Macy’s is testing a mobile tool using artificial intelligence that lets shoppers get answers customized to the store they’re in — like where a particular brand is located or what’s in stock — that they would normally ask a sales associate face-to-face.
The tool, which the nation’s largest department store chain calls a “mobile companion,” can be accessed for now through a browser and will accept questions in 10 U.S. locations about products, services and facilities. It uses natural language processing and offers feedback in seconds.
It’s developed by IBM Watson and is designed to keep learning more about the store’s customers. That’s a key element as Macy’s seeks to spur sluggish sales, make being at the store more enjoyable and distinguish itself from online portals and specialty retailers.
“We want to improve the shopping experience. We want the customers to shop at Macy’s and come back,” Serena Potter, Macy’s group vice president of digital media strategy told The Associated Press. The goal: Boost sales while freeing up employees to focus on more complicated customer requests.
Potter said Macy’s worked with sales associates to compile the most common inquires per store. Macy’s then fed the system questions and information so it can recognize what’s being asked and what the answer is. Since the pilot was quietly launched last month, the number of queries ballooned to the low thousands per store.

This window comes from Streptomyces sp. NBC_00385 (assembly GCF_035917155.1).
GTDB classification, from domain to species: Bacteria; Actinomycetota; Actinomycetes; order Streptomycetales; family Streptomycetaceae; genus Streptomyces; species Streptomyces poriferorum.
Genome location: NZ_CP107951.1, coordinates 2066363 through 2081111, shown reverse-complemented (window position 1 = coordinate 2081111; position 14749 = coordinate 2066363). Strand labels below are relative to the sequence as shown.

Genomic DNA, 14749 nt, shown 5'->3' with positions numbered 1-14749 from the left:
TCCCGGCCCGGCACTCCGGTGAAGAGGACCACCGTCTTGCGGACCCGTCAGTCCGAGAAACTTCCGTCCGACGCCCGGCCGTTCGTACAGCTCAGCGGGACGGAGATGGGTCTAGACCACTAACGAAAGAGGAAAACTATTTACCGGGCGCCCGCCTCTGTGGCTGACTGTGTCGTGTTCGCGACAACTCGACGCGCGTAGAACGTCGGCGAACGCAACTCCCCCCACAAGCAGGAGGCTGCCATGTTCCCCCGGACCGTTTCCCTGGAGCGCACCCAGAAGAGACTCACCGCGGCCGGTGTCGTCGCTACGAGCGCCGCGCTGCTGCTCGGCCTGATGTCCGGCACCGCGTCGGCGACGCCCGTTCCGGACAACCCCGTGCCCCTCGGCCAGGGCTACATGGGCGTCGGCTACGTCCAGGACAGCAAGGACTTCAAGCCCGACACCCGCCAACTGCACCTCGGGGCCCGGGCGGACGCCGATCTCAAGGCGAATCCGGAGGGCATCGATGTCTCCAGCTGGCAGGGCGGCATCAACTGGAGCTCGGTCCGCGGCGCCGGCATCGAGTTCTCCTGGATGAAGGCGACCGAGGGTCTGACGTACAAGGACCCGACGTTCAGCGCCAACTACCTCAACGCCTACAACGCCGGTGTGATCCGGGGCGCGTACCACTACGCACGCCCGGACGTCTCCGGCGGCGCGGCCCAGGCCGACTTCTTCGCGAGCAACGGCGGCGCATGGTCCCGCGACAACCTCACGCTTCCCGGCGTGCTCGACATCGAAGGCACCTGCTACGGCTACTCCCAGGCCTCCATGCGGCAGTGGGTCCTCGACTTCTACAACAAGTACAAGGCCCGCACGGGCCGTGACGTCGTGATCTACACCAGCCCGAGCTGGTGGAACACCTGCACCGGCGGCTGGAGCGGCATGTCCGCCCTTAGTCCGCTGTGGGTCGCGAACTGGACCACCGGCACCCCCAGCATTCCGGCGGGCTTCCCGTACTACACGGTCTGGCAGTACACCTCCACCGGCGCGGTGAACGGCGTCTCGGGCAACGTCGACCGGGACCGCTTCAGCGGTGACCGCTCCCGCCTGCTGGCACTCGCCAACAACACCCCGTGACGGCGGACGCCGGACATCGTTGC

Five Macy’s locations — in Bethesda, Maryland; Woodbridge, New Jersey; Portland, Oregon; Arcadia, California; and Miami, Florida — are focusing on the self-serve initiative. Five others — Short Hills, New Jersey; Buford, Georgia; Atlanta, Georgia; North Miami, Florida; and Garden City, New York — will have a feature that lets customers summon a sales associate. The two Miami locations will have it available in Spanish as well. Customers can click on macys.com/storehelp on their mobile device, but Potter said the company is working on an app. She declined to say when the tool might be rolled out nationwide.
Feature image credit: Flickr